Chicken Adobo Recipe

A hearty one-pot dish that is equal parts tangy, sweet, and salty, Chicken Adobo is simple to make and has endless variations, depending on the family and the part of the Philippines where it’s made.

My recipe uses chicken, but Adobo chefs use a wide variety of proteins and different ingredients to make each version of this classic Filipino dish uniquely their own.

Some cooks use coconut milk and shrimp, while others insist on a certain brand of soy sauce, for example. Consider my recipe a solid base for your own mouth-watering version as you make this dish again and again.

A hearty one-pot dish that is equal parts tangy, sweet, and salty, Chicken Adobo is simple to make and has endless variations, depending on the family and the part of the Philippines where it's made. Consider my recipe a solid base for your own mouth-watering version as you make this dish again and again.

Need to make Adobo for a larger group? Click and slide the number next to ‘servings’ on the recipe card below to adjust the ingredients to match how many you’re feeding—the recipe does the math for you, it’s that easy.

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Where did Chicken Adobo originate?

Adobo comes from the Spanish word adobar, or marinate.

Eaten with rice, Adobo in all its forms is considered to be the unofficial dish of the Philippines. The high proportion of vinegar in Adobo helped to preserve the food and gave it a longer shelf life before refrigeration.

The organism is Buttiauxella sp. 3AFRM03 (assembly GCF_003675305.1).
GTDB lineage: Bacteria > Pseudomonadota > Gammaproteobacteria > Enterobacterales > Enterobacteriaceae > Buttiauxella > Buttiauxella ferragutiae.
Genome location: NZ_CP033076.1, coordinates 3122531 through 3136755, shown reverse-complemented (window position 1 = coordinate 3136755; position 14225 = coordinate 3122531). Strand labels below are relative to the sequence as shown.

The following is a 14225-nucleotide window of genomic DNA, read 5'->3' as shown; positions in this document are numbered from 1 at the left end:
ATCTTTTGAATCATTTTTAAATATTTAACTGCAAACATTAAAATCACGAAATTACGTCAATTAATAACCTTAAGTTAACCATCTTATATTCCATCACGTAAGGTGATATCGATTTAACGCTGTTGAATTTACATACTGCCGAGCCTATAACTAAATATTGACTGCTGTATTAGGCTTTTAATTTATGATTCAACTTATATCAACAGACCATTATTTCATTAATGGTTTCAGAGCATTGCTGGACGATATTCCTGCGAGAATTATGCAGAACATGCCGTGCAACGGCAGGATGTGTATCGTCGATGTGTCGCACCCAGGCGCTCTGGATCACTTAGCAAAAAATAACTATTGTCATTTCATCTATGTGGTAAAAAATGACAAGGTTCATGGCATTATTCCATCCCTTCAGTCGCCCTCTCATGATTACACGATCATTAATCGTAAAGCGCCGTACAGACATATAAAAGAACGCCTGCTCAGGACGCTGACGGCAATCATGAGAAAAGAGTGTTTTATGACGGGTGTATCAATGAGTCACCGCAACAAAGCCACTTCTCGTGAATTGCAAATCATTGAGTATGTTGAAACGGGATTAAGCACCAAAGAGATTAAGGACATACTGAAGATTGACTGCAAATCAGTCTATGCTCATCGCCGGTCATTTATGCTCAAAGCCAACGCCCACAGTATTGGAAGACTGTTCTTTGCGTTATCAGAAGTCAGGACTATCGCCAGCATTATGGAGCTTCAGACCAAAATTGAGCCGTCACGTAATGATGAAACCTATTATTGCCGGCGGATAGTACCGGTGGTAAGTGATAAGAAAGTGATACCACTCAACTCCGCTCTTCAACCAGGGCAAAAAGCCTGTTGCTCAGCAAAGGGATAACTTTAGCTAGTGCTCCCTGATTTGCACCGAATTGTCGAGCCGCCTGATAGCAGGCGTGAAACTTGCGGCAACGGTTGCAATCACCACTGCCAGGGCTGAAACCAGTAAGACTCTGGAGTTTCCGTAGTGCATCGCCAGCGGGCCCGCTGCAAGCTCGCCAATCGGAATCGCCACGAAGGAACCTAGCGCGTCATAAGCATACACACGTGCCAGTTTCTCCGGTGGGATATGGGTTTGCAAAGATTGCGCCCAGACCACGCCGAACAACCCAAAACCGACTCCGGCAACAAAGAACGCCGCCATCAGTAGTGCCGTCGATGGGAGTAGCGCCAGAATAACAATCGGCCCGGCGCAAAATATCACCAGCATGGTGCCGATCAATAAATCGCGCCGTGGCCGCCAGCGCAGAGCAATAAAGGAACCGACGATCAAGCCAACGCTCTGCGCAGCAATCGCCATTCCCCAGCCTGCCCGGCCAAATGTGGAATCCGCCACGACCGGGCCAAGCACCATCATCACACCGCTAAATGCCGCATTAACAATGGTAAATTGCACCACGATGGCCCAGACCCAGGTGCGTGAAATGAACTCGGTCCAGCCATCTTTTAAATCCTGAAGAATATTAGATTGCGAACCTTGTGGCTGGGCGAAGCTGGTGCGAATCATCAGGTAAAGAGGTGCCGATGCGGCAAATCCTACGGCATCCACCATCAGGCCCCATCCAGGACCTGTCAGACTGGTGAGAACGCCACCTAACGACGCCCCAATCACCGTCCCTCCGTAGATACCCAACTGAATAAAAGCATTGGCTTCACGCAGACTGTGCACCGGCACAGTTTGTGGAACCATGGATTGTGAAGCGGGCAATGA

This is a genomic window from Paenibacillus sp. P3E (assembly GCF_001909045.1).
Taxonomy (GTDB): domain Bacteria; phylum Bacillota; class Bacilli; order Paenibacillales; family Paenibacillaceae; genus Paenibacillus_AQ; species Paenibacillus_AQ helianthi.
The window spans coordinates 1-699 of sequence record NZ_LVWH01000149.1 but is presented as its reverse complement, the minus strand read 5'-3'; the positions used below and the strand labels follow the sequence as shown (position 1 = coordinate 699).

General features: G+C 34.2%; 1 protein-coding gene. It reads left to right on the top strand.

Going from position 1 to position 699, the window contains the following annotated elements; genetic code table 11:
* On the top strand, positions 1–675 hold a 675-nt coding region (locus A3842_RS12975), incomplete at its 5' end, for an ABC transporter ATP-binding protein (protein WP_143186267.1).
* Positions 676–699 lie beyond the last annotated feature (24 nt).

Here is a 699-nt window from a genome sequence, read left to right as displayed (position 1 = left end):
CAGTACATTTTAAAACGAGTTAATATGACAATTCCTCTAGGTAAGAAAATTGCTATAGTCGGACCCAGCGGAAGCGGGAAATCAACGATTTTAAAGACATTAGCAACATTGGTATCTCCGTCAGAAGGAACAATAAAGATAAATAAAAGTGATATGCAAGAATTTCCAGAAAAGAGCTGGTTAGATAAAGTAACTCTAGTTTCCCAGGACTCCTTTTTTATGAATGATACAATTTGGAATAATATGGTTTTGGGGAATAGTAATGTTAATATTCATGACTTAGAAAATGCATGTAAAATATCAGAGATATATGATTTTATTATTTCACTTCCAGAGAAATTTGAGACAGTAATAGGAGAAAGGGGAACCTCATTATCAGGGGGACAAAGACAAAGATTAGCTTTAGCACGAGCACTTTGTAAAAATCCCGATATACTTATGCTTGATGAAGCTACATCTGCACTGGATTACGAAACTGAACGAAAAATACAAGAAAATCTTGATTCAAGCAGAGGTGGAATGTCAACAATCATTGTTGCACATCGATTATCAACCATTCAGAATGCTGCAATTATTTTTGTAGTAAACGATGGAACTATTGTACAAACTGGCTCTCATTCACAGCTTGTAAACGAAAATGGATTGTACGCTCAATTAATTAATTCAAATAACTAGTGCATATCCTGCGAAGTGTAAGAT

I’m guessing there won’t be much in terms of leftovers if you make this, though—everyone loves it too much. Adobo is often made in clay pots, but a heavy Dutch oven works just fine, too.

Can you make Chicken Adobo in a crock pot?

If you’re looking for a way to make this in a crock pot, then adjust the recipe like this: once the chicken in browned on both sides in a heavy frying pan, place it in the bottom of a crock pot.

Then layer garlic cloves, black pepper, and bay leaves on top of the chicken. Pour the soy sauce and vinegar and sugar over everything and set the crock pot on 30 minutes on High, then to 8 hours Low. (Don’t forget to make the rice!)

A hearty one-pot dish that is equal parts tangy, sweet, and salty, Chicken Adobo is simple to make and has endless variations, depending on the family and the part of the Philippines where it's made. Consider my recipe a solid base for your own mouth-watering version as you make this dish again and again.

Can you use chicken breast to make Chicken Adobo?

If you’re using chicken breasts, look for breasts with skin on, bone in, but you may want to cut them in half into two smaller pieces so they fit in the pot a little better.

How do you reduce the sodium in Chicken Adobo?

If you’re staying away from sodium, it’s easy to reduce the sodium in this recipe by using low sodium soy sauce, or just using less soy sauce overall.

A hearty one-pot dish that is equal parts tangy, sweet, and salty, Chicken Adobo is simple to make and has endless variations, depending on the family and the part of the Philippines where it's made. Consider my recipe a solid base for your own mouth-watering version as you make this dish again and again.

What kind of vinegar can I use to make Chicken Adobo?

This recipe calls for common white vinegar, but you can use rice vinegar, coconut vinegar, or even apple cider vinegar. Just make sure to taste the sauce in case you have to balance out the sweet/sour flavors!

My Chicken Adobo is too sour, what can I do?

If your Adobo is a little pucker inducing, add a teaspoon of sugar to the pot at a time, allowing to blend into the sauce, then re-taste after each addition, until you get just the right balance.

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Chicken Adobo Recipe